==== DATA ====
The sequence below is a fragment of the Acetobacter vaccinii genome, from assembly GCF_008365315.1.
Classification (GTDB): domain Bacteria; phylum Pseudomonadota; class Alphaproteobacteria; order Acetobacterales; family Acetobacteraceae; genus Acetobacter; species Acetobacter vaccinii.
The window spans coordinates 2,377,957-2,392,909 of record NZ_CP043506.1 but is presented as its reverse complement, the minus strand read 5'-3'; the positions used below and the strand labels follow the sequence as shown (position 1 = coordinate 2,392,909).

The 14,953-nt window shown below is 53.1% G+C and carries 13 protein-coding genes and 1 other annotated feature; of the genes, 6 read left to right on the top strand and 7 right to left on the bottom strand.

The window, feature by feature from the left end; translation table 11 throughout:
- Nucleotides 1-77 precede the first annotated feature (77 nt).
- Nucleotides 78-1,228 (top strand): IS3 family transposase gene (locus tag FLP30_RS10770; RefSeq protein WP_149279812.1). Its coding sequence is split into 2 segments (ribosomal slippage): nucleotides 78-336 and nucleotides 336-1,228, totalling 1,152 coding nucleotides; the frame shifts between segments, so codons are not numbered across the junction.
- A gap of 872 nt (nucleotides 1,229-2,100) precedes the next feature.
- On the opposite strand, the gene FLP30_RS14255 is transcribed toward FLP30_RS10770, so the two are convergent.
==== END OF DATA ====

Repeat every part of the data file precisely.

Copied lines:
The sequence below is a fragment of the Acetobacter vaccinii genome, from assembly GCF_008365315.1.
Classification (GTDB): domain Bacteria; phylum Pseudomonadota; class Alphaproteobacteria; order Acetobacterales; family Acetobacteraceae; genus Acetobacter; species Acetobacter vaccinii.
The window spans coordinates 2,377,957-2,392,909 of record NZ_CP043506.1 but is presented as its reverse complement, the minus strand read 5'-3'; the positions used below and the strand labels follow the sequence as shown (position 1 = coordinate 2,392,909).

The 14,953-nt window shown below is 53.1% G+C and carries 13 protein-coding genes and 1 other annotated feature; of the genes, 6 read left to right on the top strand and 7 right to left on the bottom strand.

The window, feature by feature from the left end; translation table 11 throughout:
- Nucleotides 1-77 precede the first annotated feature (77 nt).
- Nucleotides 78-1,228 (top strand): IS3 family transposase gene (locus tag FLP30_RS10770; RefSeq protein WP_149279812.1). Its coding sequence is split into 2 segments (ribosomal slippage): nucleotides 78-336 and nucleotides 336-1,228, totalling 1,152 coding nucleotides; the frame shifts between segments, so codons are not numbered across the junction.
- A gap of 872 nt (nucleotides 1,229-2,100) precedes the next feature.
- On the opposite strand, the gene FLP30_RS14255 is transcribed toward FLP30_RS10770, so the two are convergent.